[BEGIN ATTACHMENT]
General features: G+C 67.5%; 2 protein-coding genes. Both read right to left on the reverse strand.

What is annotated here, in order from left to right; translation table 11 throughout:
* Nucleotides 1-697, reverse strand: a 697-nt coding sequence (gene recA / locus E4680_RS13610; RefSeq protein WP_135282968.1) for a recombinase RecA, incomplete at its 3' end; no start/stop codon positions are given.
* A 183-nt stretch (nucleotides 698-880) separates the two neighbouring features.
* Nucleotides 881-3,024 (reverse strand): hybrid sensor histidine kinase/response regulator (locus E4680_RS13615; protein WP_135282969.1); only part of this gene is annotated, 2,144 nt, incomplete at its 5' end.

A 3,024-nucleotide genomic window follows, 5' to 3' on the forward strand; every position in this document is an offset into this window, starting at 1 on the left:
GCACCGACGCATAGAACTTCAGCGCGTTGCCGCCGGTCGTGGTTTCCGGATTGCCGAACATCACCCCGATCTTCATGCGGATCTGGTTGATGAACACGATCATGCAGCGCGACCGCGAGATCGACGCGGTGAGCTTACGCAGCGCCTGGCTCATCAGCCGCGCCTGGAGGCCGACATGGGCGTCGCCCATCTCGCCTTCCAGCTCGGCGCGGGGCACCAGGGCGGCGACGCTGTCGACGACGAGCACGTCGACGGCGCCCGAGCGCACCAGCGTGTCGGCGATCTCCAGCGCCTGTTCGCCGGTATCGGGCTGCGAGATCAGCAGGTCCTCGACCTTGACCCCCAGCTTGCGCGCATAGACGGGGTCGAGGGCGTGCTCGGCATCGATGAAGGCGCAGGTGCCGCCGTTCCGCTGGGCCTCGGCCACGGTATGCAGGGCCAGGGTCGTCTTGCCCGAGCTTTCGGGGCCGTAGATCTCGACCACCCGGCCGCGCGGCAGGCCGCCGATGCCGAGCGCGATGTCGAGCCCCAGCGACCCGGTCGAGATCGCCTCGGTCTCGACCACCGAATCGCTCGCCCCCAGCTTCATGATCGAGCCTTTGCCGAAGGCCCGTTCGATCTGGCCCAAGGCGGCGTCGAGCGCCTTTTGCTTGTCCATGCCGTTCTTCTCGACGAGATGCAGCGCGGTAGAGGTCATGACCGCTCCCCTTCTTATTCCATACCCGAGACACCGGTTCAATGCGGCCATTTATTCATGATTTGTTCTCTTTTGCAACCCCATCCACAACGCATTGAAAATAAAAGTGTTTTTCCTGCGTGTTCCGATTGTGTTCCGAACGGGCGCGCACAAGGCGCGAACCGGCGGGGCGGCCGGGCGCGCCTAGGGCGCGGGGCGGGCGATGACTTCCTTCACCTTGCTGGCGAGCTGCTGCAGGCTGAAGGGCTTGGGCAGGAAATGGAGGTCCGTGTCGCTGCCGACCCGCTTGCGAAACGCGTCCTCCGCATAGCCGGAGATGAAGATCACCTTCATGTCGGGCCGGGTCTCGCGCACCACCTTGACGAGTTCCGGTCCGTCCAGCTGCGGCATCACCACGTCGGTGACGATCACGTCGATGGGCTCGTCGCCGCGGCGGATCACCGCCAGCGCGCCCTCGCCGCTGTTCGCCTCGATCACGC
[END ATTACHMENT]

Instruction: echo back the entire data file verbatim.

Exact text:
General features: G+C 67.5%; 2 protein-coding genes. Both read right to left on the reverse strand.

What is annotated here, in order from left to right; translation table 11 throughout:
* Nucleotides 1-697, reverse strand: a 697-nt coding sequence (gene recA / locus E4680_RS13610; RefSeq protein WP_135282968.1) for a recombinase RecA, incomplete at its 3' end; no start/stop codon positions are given.
* A 183-nt stretch (nucleotides 698-880) separates the two neighbouring features.
* Nucleotides 881-3,024 (reverse strand): hybrid sensor histidine kinase/response regulator (locus E4680_RS13615; protein WP_135282969.1); only part of this gene is annotated, 2,144 nt, incomplete at its 5' end.

A 3,024-nucleotide genomic window follows, 5' to 3' on the forward strand; every position in this document is an offset into this window, starting at 1 on the left:
GCACCGACGCATAGAACTTCAGCGCGTTGCCGCCGGTCGTGGTTTCCGGATTGCCGAACATCACCCCGATCTTCATGCGGATCTGGTTGATGAACACGATCATGCAGCGCGACCGCGAGATCGACGCGGTGAGCTTACGCAGCGCCTGGCTCATCAGCCGCGCCTGGAGGCCGACATGGGCGTCGCCCATCTCGCCTTCCAGCTCGGCGCGGGGCACCAGGGCGGCGACGCTGTCGACGACGAGCACGTCGACGGCGCCCGAGCGCACCAGCGTGTCGGCGATCTCCAGCGCCTGTTCGCCGGTATCGGGCTGCGAGATCAGCAGGTCCTCGACCTTGACCCCCAGCTTGCGCGCATAGACGGGGTCGAGGGCGTGCTCGGCATCGATGAAGGCGCAGGTGCCGCCGTTCCGCTGGGCCTCGGCCACGGTATGCAGGGCCAGGGTCGTCTTGCCCGAGCTTTCGGGGCCGTAGATCTCGACCACCCGGCCGCGCGGCAGGCCGCCGATGCCGAGCGCGATGTCGAGCCCCAGCGACCCGGTCGAGATCGCCTCGGTCTCGACCACCGAATCGCTCGCCCCCAGCTTCATGATCGAGCCTTTGCCGAAGGCCCGTTCGATCTGGCCCAAGGCGGCGTCGAGCGCCTTTTGCTTGTCCATGCCGTTCTTCTCGACGAGATGCAGCGCGGTAGAGGTCATGACCGCTCCCCTTCTTATTCCATACCCGAGACACCGGTTCAATGCGGCCATTTATTCATGATTTGTTCTCTTTTGCAACCCCATCCACAACGCATTGAAAATAAAAGTGTTTTTCCTGCGTGTTCCGATTGTGTTCCGAACGGGCGCGCACAAGGCGCGAACCGGCGGGGCGGCCGGGCGCGCCTAGGGCGCGGGGCGGGCGATGACTTCCTTCACCTTGCTGGCGAGCTGCTGCAGGCTGAAGGGCTTGGGCAGGAAATGGAGGTCCGTGTCGCTGCCGACCCGCTTGCGAAACGCGTCCTCCGCATAGCCGGAGATGAAGATCACCTTCATGTCGGGCCGGGTCTCGCGCACCACCTTGACGAGTTCCGGTCCGTCCAGCTGCGGCATCACCACGTCGGTGACGATCACGTCGATGGGCTCGTCGCCGCGGCGGATCACCGCCAGCGCGCCCTCGCCGCTGTTCGCCTCGATCACGC